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07 Nov 2018 07:57
Gilbert Kganyago denied his involvement in the VBS saga at an SACP provincial council meeting last month. (Capricorn Voice)
Limpopo’s Capricorn District Municipality mayor John Mpe has detailed how the entity came to invest R60-million into VBS Mutual Bank, blaming his predecessor, Gilbert Kganyago, who he said played a pivotal role in the move.
Mpe provided the timeline to the media in Polokwane on Tuesday to rectify the “deliberate distortions and calculated omissions” by SACP general secretary Solly Mapaila about the events that led to the VBS investment.
Kganyago is the provincial secretary of the SACP.
He has in the past vehemently denied his involvement in the VBS saga.
But providing the details, Mpe, who became mayor only after the August 2016 municipal elections, said municipal documents showed that after Kganyago was inaugurated as mayor in 2014, a new phenomenon was introduced in which investment reports became a standing item on the mayoral committee’s agenda.
At the time, the municipality had invested just over R301-million with Nedbank, more than R150-million with Investec and R300 668 with FNB.
At a meeting on November 26 2015, the mayoral committee chaired by Kganyago took a resolution without the municipal council’s approval to diversify the municipality’s investment portfolio to empower black-owned institutions.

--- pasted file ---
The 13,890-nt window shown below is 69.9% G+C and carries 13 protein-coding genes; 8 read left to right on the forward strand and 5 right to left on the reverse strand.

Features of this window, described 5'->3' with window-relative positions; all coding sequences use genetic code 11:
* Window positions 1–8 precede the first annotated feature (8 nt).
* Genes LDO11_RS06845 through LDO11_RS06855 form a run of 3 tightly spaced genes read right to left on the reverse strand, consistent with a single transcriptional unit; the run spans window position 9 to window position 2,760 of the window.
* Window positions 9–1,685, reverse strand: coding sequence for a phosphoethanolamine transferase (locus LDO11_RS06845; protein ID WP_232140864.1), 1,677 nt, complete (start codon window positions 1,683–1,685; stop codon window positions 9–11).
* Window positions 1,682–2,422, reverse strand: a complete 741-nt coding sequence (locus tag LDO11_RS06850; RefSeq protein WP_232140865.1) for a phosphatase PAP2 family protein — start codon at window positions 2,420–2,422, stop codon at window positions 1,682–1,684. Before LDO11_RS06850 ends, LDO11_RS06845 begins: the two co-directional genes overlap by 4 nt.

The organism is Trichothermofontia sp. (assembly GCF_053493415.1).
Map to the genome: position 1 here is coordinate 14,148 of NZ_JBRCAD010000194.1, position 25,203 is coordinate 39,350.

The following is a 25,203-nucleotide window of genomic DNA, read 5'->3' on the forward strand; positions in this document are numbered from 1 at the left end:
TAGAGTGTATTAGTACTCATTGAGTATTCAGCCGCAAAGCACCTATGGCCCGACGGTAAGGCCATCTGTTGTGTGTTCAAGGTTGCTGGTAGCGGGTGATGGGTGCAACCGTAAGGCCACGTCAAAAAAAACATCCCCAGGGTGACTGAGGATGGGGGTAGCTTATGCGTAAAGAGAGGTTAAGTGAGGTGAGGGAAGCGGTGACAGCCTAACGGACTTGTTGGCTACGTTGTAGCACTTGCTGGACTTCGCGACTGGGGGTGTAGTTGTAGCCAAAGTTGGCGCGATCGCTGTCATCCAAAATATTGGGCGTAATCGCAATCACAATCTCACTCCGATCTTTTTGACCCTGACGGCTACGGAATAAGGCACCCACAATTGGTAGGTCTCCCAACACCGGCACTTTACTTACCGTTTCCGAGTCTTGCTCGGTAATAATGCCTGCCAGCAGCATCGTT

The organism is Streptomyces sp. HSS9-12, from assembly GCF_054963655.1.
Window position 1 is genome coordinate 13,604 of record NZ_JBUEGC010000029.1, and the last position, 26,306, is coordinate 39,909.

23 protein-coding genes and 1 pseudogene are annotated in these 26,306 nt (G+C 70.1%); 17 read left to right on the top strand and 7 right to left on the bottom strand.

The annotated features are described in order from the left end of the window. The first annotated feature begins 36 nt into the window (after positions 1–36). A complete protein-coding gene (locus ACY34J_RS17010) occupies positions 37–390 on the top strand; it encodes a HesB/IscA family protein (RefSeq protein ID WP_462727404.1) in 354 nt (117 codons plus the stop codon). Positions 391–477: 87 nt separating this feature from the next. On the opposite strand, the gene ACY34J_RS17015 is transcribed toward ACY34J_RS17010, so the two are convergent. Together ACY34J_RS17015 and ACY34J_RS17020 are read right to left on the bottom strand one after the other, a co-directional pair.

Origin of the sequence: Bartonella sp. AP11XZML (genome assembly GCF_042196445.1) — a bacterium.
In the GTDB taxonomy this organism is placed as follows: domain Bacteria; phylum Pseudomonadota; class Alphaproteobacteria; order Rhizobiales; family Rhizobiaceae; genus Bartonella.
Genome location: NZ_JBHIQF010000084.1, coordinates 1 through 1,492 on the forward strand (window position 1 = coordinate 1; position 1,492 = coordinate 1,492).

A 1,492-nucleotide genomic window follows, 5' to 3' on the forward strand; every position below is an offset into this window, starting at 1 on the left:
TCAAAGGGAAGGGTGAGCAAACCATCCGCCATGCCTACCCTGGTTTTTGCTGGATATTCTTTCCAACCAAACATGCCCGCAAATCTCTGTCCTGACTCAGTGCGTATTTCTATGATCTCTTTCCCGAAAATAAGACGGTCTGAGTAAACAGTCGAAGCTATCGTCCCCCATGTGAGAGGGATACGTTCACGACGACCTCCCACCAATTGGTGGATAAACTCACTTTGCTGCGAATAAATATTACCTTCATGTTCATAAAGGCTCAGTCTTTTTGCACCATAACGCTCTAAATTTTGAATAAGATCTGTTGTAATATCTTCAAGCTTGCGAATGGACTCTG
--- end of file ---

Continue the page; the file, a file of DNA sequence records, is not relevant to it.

R20-million of the first R60-million was deposited into VBS on December 18 2015, followed by R40-million on December 23 2015 – facilitated by then acting chief financial officer (CFO) Thomas Nephawe.
This was “appreciated” by the mayoral committee at its meeting on April 21 2016.
According to Mpe, matters came to a head when Mariette Venter, who was then deputy CFO and succeeded Nephawe to the acting position, insisted on recalling the R60-million investment to VBS.
“Part of her role was to re-look into investments and the R60-million had to be withdrawn from VBS so that municipality could decide where to re-invest the money based on the audit committee report and investment policy of [the municipality]. This became a problem to the mayoral committee,” Mpe said.
“On 11 July 2016, the acting CFO (Venter) received a notice of intention from the accounting officer to suspend her,” Mpe said.
He said the council only became aware of the VBS saga when the South African Municipal Workers’ Union wrote a letter expressing its concern following a notice to suspend Venter, and requesting a detailed report on the VBS investment.
The council speaker then wrote a letter to Kganyago, but was ignored, Mpe said.
“The council was then notified about the VBS investments for the first time.
It was then resolved that the acting CFO (Venter) be immediately recalled from the unlawful suspension, and that the matter should be investigated,” Mpe said.
The current administration under Mpe has since recovered the R60-million VBS investment with interest.
Mpe said it was not easy sailing to recover the money as VBS had argued that it was funding mayoral special projects.
“But there are no records showing the funding,” he said.
Kganyago, who is now a member of the provincial legislature, could not be reached for comment on Tuesday.
However, he again denied his involvement in the VBS saga at an SACP provincial council meeting last month.
His explanation was accepted by the party. News24
Read more from Russel Molefe
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